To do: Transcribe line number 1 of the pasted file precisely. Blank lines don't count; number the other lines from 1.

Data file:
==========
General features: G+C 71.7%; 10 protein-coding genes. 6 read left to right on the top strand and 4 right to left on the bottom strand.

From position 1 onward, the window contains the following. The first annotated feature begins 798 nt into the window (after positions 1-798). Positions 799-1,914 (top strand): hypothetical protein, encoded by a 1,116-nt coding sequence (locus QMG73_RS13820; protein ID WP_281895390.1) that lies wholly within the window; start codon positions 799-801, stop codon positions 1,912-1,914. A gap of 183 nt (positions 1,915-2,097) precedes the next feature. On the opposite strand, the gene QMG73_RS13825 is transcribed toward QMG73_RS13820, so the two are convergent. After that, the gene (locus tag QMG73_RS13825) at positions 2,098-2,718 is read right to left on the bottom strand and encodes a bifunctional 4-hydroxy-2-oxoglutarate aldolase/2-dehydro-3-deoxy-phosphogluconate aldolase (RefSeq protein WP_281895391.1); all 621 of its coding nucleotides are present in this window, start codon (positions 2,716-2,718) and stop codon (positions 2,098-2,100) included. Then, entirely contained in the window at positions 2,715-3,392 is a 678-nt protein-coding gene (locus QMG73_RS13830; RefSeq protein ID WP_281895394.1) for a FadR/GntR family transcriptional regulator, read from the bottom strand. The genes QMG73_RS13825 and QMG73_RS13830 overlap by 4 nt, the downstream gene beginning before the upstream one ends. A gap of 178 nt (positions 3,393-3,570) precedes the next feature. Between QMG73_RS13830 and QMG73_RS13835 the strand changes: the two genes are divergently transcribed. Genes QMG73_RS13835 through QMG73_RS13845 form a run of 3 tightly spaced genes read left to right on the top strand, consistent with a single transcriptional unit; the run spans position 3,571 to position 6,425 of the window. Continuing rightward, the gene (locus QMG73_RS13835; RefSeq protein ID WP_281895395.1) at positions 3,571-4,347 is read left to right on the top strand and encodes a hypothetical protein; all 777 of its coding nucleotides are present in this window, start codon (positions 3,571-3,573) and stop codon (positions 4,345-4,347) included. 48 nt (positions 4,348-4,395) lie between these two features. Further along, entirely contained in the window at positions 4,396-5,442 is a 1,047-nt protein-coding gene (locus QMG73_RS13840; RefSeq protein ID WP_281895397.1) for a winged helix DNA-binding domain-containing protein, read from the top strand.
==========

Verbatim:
General features: G+C 71.7%; 10 protein-coding genes. 6 read left to right on the top strand and 4 right to left on the bottom strand.